As for your first page, it definitely delivers on the promise of the query. Honestly, I have no suggestions. Some agents might stop reading here, but only because of their personal preferences. The writing is tight, the scene doesn't feel rushed, and you've already managed to create a ton of tension. Nice job.

Best of luck to you and A FIRE TO RESIST!

brinestone said...

My kids are super interested in the game Portal, so I'm picturing a book about a superpowered Chell, which I would buy for them in an instant if it existed. Cool concept.

Here's a few thoughts I had for how to make it even stronger:

1. I agree about cutting the word "experimental" in the first sentence.
2. I also agree that "hazy memory" seems to imply that she's left the lab, but my assumption is that she is still there but has only hazy memories of her time there and her arrival. If that's true, it would be an easy fix to clarify.
3. I think a little more about what controlling the five senses entails--just a hint--would be helpful. Does she control other people's senses so they, say, smell something that isn't there, or don't smell something that is? Does she control her own senses so she can hear things far away or very quiet, or block out things she doesn't want to hear? As is, my reaction was, "Maybe cool, but what does that actually mean?"
4. The wording of the third paragraph led me to believe at first that Rae and the feisty new cellmate were two different people.
5. I would omit "only half-answering questions" or "is hiding something." One or the other will do enough work.
6. Is the scene in Dr. Baring's office the inciting incident? This feels like maybe too big a reveal for a query letter, unless it happens early in the book and there are lots of other, awesome reveals throughout the book--in which case, it's a great hint as to what the rest of your book will be like. :)
7. I was slightly confused by "Rae plans an escape." They're already breaking into Dr. Baring's office. I thought that was part of an existing escape plan. If it's not, was the plan to break into the office and then slip back into their cell?
8. I think you can do better with the last two sentences. The choice between trying to escape or submitting to the scientists is too easy. It's obvious what she'll choose. And if the consequence of failing is basically "everything stays the same," what have they got to lose? The effect of not trying is the same as the effect of trying and failing, but trying MIGHT yield amazing results.

That's it for the query. :) Truthfully, this sounds really cool; I'm just zooming in on details.

brinestone said...

Now for the sample:

1. In the first sentence, we have a "He" and a "her." Do you need to play coy with the names of these characters? I need grounding from the get-go, and this kept me at arm's length. Instead, I would start with "Subject 210 . . . " as your first sentence and save the dialogue for a little later.

2. Where is Avery relative to Subject 210? Where is the transparent pane? I can't quite picture what Avery sees.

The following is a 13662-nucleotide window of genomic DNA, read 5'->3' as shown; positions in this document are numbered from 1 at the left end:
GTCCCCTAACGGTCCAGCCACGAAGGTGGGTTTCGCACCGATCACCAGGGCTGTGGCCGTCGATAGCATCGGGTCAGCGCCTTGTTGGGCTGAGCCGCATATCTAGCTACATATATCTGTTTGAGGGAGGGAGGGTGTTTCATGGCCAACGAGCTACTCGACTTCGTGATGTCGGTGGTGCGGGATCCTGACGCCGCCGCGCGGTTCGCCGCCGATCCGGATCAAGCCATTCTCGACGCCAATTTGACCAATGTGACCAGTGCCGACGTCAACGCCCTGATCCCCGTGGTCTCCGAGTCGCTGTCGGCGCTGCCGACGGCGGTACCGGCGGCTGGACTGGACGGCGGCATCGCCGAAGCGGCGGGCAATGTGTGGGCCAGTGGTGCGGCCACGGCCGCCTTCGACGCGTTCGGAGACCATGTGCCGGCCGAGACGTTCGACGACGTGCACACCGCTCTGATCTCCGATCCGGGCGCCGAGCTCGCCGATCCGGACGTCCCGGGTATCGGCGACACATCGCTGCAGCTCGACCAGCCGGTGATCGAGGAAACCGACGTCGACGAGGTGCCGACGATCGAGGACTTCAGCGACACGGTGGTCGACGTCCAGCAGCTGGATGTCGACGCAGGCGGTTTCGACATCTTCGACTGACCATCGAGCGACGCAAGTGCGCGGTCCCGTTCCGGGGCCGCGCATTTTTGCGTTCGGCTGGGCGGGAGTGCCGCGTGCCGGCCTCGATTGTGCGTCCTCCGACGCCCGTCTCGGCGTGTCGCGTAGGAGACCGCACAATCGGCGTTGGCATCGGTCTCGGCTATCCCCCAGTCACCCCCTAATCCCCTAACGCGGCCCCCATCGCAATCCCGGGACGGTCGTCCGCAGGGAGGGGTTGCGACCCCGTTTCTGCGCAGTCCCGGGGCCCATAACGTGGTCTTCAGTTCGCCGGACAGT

3. By starting with a description of subject 210, I thought subject 210 was the main character and the book would be in 3rd limited. Maybe insert "I" into that paragraph somehow so we know from the beginning whose head we're in.

4. I don't like the word "outfits" in paragraph 2. Be more specific. Are they grey jumpsuits? Something more like scrubs? Pants and a sweater?

5. Are all the kids pale? No diversity in this lab, eh? ;)

6. Be super clear that subject 210 is the one who says "he's late," and also the one whose small figure drowns in her clothes. Use names more often in the first paragraph than you would otherwise. Lean on the side of clarity.

7. "That's nothing new." What does THAT refer to here? His being late? Subject 210 being terrified of him? Something else?

8. I can't quite picture how a thick metal band can be shackled on her right side. What does it encircle? What does it mean for it to be under her fingers? She's touching it?

9. Do lips turn blue when you bite them?

Again, cool scene. I think the main thing I'd work on is clarity. I might also suggest getting into Avery's head a bit sooner, and a bit more often. How does she feel about subject 210? How does she feel physically? What is she sensing?

THE AGENT said...

This is a compelling and exciting query! I'm invested in your character's plight, her friendship with Rae, and the stakes: imprisonment rather than death, which is a terrible fate indeed.

I do think there are a few to many plot details, particularly in the second paragraph. I don't need to know quite so much about Avery's powers, and what we learn is vague. She can heal herself, and control the five senses...of others, I think...but also make actual changes to her environment? That's a lot, and I'm not quite sure how any of it manifests, so I'm confused rather than intrigued. Better to keep it concrete. For instance, "When Avery is able to heal her own broken bone following an experiment, she searches for answers as to the full extent of her powers." Or, you know, better written then that.

I'm also confused by some of the word choice--why is Avery's memory of her life hazy when she still lives in the lab? Do you mean that she can't remember life before becoming a test subject? And that this is shocking when they realize she's only been there for nine days? Also, I think it should be "Rae plans another escape" in the fourth paragraph."

Lastly, X-Men might not be the best comp, since it's a pretty broad connection--maybe SHATTER ME would be better?

You set the scene very well in the opening page. It's well paced and evocative in its harsh details! I'm not usually a reader of hard sci-fi, but I'm intrigued.